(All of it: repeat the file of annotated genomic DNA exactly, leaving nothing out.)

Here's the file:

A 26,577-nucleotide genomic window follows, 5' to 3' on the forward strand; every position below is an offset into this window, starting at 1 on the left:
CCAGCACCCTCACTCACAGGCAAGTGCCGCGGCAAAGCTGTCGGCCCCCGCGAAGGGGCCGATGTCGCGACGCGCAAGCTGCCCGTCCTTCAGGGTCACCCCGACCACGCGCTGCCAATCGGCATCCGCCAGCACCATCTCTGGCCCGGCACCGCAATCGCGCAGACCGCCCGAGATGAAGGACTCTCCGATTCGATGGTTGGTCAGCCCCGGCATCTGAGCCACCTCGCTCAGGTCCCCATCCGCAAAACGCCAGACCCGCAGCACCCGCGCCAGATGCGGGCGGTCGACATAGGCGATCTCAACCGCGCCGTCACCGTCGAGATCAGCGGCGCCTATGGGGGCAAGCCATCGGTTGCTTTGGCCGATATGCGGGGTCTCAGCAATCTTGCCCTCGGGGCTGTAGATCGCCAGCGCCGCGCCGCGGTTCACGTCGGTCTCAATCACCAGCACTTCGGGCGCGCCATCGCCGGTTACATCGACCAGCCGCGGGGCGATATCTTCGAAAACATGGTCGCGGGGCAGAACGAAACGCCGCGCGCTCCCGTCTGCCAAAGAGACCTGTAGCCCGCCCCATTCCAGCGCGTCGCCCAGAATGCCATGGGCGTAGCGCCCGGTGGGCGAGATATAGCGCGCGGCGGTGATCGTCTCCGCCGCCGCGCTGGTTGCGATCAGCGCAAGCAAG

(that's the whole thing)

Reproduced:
A 26,577-nucleotide genomic window follows, 5' to 3' on the forward strand; every position below is an offset into this window, starting at 1 on the left:
CCAGCACCCTCACTCACAGGCAAGTGCCGCGGCAAAGCTGTCGGCCCCCGCGAAGGGGCCGATGTCGCGACGCGCAAGCTGCCCGTCCTTCAGGGTCACCCCGACCACGCGCTGCCAATCGGCATCCGCCAGCACCATCTCTGGCCCGGCACCGCAATCGCGCAGACCGCCCGAGATGAAGGACTCTCCGATTCGATGGTTGGTCAGCCCCGGCATCTGAGCCACCTCGCTCAGGTCCCCATCCGCAAAACGCCAGACCCGCAGCACCCGCGCCAGATGCGGGCGGTCGACATAGGCGATCTCAACCGCGCCGTCACCGTCGAGATCAGCGGCGCCTATGGGGGCAAGCCATCGGTTGCTTTGGCCGATATGCGGGGTCTCAGCAATCTTGCCCTCGGGGCTGTAGATCGCCAGCGCCGCGCCGCGGTTCACGTCGGTCTCAATCACCAGCACTTCGGGCGCGCCATCGCCGGTTACATCGACCAGCCGCGGGGCGATATCTTCGAAAACATGGTCGCGGGGCAGAACGAAACGCCGCGCGCTCCCGTCTGCCAAAGAGACCTGTAGCCCGCCCCATTCCAGCGCGTCGCCCAGAATGCCATGGGCGTAGCGCCCGGTGGGCGAGATATAGCGCGCGGCGGTGATCGTCTCCGCCGCCGCGCTGGTTGCGATCAGCGCAAGCAAG